Like it or not, your business exists within a digital age. And while computers enable businesses to reach a broader range of customers through interactive marketing, store and categorize data in ways pen and paper could never allow, and many other advantages, technology is not without its pitfalls. While the gamut of digital crises can seem intimidating, especially for those of us with only the most simplistic and practical understanding of information technology, there are a few common problems businesses encounter which, thankfully, can be prepared for.
1. Social Media Meltdown
The world’s never been more connected, thanks largely in part to the prevalence of social media. It’s practically a given at this point that your workplace will have some level of social media presence, be it a Facebook or Twitter account, public blog, or other means of digital outreach. Twitter is perhaps the best example, where its strict character limit leaves words at a premium. It’s long been known that communication through social media is primed for misinterpretation, as online speech lacks the nuance of body language, tone of voice, and so on. While between friends or family these misunderstandings are easily addressed, the implications for a business can be devastating. A poorly worded tweet can quickly spiral out of control and harm your company’s reputation.
The best way to crisis manage a social media blunder is to avoid it in the first place. Managing your business’s social media presence is a full-time job, so don’t pass the duty off to employees not familiar with the various platforms. Establish a “playbook” which details the specifics of your company’s mission statement and public message, as this ensures continuity of communication across platforms. In the event of a mishap, remain apologetic, communicative, and responsive. Another thing to keep in mind is that employees represent the company even when not in the office, so use discretion when discussing your work even on your own personal social media accounts.
2. Big Data, Big Losses
It’s rare for a modern business to keep physical file cabinets full of client contact information, tax records, and other documentation. The digitization of these records has been a tremendous boon, as digital databases are far easier to navigate than stacks of ink-and-paper documents. It’s intimidating to think that something as simple as spilling cup of coffee on a hard drive could wipe all that data away and that’s why it’s essential to prepare.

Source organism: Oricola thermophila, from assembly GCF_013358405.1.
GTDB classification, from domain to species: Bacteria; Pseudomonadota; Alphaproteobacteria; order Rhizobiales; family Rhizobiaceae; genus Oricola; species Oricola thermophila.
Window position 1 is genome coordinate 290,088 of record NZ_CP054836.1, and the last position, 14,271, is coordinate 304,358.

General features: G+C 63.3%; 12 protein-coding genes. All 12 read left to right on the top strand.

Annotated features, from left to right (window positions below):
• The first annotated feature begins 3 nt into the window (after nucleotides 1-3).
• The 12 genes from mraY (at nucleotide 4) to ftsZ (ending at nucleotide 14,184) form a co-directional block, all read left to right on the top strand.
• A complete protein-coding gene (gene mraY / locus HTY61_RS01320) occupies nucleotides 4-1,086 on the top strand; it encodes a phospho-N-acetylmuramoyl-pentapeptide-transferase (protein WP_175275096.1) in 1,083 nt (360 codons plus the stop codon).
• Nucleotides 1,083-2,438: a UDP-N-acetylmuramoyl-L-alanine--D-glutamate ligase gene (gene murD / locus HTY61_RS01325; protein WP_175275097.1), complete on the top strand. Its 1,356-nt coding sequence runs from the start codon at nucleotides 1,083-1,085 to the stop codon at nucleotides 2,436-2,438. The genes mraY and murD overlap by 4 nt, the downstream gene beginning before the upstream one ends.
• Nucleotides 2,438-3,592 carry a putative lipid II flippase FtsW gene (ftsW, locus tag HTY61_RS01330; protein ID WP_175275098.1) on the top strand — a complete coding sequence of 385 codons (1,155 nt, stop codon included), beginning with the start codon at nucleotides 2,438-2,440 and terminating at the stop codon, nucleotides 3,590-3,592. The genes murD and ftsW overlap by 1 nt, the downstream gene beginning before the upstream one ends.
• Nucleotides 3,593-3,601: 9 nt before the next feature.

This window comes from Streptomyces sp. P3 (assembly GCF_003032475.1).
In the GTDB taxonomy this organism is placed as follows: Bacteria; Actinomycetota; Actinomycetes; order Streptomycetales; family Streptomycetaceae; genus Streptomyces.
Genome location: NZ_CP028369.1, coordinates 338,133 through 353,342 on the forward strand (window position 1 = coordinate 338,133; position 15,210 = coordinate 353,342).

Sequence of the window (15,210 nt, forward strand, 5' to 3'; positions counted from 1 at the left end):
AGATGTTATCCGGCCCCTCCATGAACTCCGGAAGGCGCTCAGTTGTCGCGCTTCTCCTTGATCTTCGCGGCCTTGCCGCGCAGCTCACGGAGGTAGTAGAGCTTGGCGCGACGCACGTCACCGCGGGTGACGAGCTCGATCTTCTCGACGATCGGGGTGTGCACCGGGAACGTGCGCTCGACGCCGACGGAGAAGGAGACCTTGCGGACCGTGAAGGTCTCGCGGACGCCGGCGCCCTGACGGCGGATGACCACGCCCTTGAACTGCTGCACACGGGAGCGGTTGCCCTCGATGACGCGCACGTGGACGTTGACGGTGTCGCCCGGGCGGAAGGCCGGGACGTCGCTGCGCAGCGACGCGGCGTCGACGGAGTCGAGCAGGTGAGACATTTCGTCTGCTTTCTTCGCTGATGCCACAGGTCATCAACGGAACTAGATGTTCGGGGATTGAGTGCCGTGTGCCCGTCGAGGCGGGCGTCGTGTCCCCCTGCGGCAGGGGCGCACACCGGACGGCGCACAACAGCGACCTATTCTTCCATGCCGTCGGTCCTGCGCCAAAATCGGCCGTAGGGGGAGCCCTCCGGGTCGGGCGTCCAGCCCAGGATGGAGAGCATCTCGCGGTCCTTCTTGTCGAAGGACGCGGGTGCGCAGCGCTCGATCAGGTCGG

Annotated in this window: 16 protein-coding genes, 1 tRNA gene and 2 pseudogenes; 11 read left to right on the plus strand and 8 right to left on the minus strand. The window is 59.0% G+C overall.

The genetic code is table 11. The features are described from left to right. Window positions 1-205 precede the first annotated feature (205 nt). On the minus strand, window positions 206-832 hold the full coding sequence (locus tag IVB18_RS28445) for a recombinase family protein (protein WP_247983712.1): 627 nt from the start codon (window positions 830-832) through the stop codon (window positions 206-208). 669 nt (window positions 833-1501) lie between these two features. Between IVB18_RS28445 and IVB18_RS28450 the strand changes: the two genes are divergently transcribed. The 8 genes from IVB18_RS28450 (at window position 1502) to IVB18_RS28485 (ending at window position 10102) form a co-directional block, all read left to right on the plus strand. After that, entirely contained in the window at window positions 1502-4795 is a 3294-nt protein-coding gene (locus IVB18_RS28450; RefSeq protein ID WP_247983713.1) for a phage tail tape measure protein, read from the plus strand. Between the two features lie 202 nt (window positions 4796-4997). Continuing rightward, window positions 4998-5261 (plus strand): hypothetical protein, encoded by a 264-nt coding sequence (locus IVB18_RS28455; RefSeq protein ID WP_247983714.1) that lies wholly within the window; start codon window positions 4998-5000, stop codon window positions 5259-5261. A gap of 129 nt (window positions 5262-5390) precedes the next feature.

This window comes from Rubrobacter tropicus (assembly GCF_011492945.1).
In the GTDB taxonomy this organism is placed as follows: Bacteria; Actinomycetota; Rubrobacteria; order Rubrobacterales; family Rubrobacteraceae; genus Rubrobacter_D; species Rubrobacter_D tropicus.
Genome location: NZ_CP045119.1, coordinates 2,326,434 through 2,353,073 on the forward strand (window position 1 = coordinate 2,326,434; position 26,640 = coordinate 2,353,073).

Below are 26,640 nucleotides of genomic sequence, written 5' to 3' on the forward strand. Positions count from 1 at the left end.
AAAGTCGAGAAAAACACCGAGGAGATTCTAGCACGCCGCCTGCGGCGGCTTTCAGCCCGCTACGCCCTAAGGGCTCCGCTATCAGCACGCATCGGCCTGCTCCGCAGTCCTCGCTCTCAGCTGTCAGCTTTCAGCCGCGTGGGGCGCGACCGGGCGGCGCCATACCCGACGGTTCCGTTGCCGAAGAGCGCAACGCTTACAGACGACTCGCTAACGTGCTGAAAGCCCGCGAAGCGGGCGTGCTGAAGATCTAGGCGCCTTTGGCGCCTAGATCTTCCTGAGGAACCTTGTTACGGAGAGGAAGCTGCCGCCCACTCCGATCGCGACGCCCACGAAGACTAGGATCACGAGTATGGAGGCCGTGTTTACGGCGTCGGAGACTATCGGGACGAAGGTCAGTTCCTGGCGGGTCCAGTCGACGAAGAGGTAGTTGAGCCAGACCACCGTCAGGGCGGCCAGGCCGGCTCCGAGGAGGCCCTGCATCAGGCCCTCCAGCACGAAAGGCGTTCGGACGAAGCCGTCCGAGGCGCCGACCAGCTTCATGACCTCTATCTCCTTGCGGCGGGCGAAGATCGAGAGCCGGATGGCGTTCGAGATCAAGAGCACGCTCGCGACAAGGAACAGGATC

Not all businesses have the on-staff tech know-how to protect their data, which is especially true for small and medium sized businesses. Even if your corporation has its own IT department, it’s still prudent to consider hiring an outside managed computer service to handle your data storage. A managed computer service can back up your data on their own cloud network, which adds an extra layer of security by having off-site storage. These types of services are generally scalable, which means they can offer protection scaled to meet your company’s size and budget.
While internal IT departments often end up spread too thin, having to deal with even small problems like a malfunctioning printer, an Ottawa, CA managed computer service can target their attention at bigger threats, guaranteeing you always have a set of eyes looking out for weaknesses in your network or server architecture, offer protection from opportunistic hackers and “ransomware,” and other common threats.
3. Access and Permissions
One common sense way to avoid digital crises is to limit your employees’ access and permissions to what they need to complete their specific role in the company. Unless you’re a payroll employee, you don’t need access or the login credentials for the business’s payroll and accounting software. Likewise, sales associates who aren’t trained in social media shouldn’t have access to passwords for your company’s social media accounts. Furthermore, maintain the same practices with login credentials as you would for your own personal email and online banking accounts. Change passwords regularly, and keep a backup of this data in a secure location.
4. Diffusion of Responsibility
The responsibility of protecting your workplace’s digital assets falls to every employee, no matter how small their role in the company may be. Familiarize employees with basic web security, such as how to run basic antivirus and what signs to look out for when trying to avoid malicious websites and emails. While tech support ultimately falls to your IT department, each employee should have some level of responsibility and accountability for any hardware they use regularly. Diffusing responsibility down to the lowest levels of your staff builds a secure network of checks and balances that can stop small problems from growing into full-blown digital crises.
Do Your Part
Accidents happen, but the simple fact is that most digital crises in the workplace result from negligence. An informed and well-trained staff is the first line of defense and employing an outside managed computer service will give you the expert edge needed to protect your digital assets from more complex problems. Once security measures and awareness are a priority at every step in your company’s ladder, your business should be prepared to weather any storm.